A banquet of problems to be solved
Ten years ago, Matthew Call wouldn’t have dreamed he’d be working in a lab alongside his wife, and living as food, wine and art tourists in Melbourne.
When Texas-raised Matt met Melissa, a Kiwi, at Boston’s Harvard Medical School, he loved the idea of coming Down Under but he knew it would be incredibly difficult to get two positions in the same lab
Then, one day, the effervescent American stumbled across a great opportunity: a veski innovation fellowship, coupled with, as Matt describes it, “a legacy of the vision of Suzanne Cory and Doug Hilton to give younger lab heads opportunities at the Walter & Eliza Hall Institute of Medical Research (WEHI)”.
“We were fortunate to be hired on the spot after our interview in Parkville, taking up dual positions as Laboratory Heads within WEHI’s Structural Biology Division,” he says.
“It’s remarkable that Australia offers great opportunities for younger scientists to impact on global research in a way that is much bigger than you would expect from a country with our population size”, Matt says.
In his current work, looking at intramembrane mechanics of immunoreceptor activation, he is striving to understand molecular switches, and how to turn on or off lymphocytes “so we can go in and tune them, putting a wedge, in the form of a drug, in the right place”.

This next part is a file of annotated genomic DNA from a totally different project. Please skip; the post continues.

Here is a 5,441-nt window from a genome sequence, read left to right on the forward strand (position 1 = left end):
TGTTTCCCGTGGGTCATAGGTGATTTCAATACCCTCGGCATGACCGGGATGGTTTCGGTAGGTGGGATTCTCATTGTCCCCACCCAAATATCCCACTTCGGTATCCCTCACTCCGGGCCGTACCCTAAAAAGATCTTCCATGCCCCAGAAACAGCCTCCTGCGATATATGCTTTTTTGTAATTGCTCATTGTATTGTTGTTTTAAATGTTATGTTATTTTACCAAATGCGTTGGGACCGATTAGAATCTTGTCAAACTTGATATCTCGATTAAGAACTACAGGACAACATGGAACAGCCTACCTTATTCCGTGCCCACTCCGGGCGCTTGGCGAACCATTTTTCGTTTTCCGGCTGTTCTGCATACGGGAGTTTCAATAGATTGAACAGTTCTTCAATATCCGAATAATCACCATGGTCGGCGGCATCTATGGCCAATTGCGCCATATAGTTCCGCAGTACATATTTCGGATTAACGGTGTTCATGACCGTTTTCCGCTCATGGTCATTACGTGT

Matt likes the challenge of problem solving and counts himself lucky he can do it in a context which could contribute to society. He admits fundamental research is a decades-long project and admires the ethos of WEHI which he describes as: “Stay focused on understanding fundamentals while being ready to seize opportunities to manipulate how the system works, for health benefits”.
Though he admits there’s no telling what problem will interest him in 30 years, Matt would like to be known for helping students develop intellectual independence and training very good, solid, creative scientists.
Since becoming a veski innovation fellow in March 2011, he has become involved in veski events and programs and has enjoyed the chance to meet secondary school students through the veski inspiring students (& teachers) program.
The son of public educators has a lot to offer aspiring scientists. He says he realised at high school that amassing knowledge came easily to him if he “put down the pen and focused on capturing it on the way in and owning it. I figured out early as a student that the answers were not in text books. Now, what Mel and I both love about research is going out and finding answers for ourselves. That’s what it’s all about,” he says.
Outside the lab in Melbourne and abroad, the couple seeks out new culinary and cultural experiences and enjoys adding to their art collection, recently taking receipt of a work which caught their eye hanging in a gallery in Athens.
“We are food, wine and art tourists. That’s what we do. Melbourne is an easy place to live. When we arrived, the team at veski were open, welcoming and a lot of fun. I really had no idea how much more being part of the veski family would be. It’s been beautiful.”